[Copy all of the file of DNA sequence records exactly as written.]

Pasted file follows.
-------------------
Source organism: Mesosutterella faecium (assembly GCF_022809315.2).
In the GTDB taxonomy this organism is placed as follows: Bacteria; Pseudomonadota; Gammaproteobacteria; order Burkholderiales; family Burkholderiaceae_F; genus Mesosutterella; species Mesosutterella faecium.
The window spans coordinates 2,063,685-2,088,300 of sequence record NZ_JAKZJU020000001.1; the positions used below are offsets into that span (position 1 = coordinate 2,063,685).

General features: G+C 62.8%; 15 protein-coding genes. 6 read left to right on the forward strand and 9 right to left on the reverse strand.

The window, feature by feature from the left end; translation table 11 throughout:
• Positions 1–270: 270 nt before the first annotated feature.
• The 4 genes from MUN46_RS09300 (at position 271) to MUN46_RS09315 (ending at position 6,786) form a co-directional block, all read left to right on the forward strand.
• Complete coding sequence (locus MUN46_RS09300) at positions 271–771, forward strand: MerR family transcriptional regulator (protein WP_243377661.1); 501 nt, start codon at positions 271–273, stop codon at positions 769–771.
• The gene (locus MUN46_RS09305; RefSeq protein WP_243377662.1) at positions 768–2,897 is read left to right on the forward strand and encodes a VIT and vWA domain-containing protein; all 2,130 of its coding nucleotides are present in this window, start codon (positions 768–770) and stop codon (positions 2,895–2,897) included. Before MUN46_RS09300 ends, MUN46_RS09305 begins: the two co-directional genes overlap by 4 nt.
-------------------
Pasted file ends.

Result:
Source organism: Mesosutterella faecium (assembly GCF_022809315.2).
In the GTDB taxonomy this organism is placed as follows: Bacteria; Pseudomonadota; Gammaproteobacteria; order Burkholderiales; family Burkholderiaceae_F; genus Mesosutterella; species Mesosutterella faecium.
The window spans coordinates 2,063,685-2,088,300 of sequence record NZ_JAKZJU020000001.1; the positions used below are offsets into that span (position 1 = coordinate 2,063,685).

General features: G+C 62.8%; 15 protein-coding genes. 6 read left to right on the forward strand and 9 right to left on the reverse strand.

The window, feature by feature from the left end; translation table 11 throughout:
• Positions 1–270: 270 nt before the first annotated feature.
• The 4 genes from MUN46_RS09300 (at position 271) to MUN46_RS09315 (ending at position 6,786) form a co-directional block, all read left to right on the forward strand.
• Complete coding sequence (locus MUN46_RS09300) at positions 271–771, forward strand: MerR family transcriptional regulator (protein WP_243377661.1); 501 nt, start codon at positions 271–273, stop codon at positions 769–771.
• The gene (locus MUN46_RS09305; RefSeq protein WP_243377662.1) at positions 768–2,897 is read left to right on the forward strand and encodes a VIT and vWA domain-containing protein; all 2,130 of its coding nucleotides are present in this window, start codon (positions 768–770) and stop codon (positions 2,895–2,897) included. Before MUN46_RS09300 ends, MUN46_RS09305 begins: the two co-directional genes overlap by 4 nt.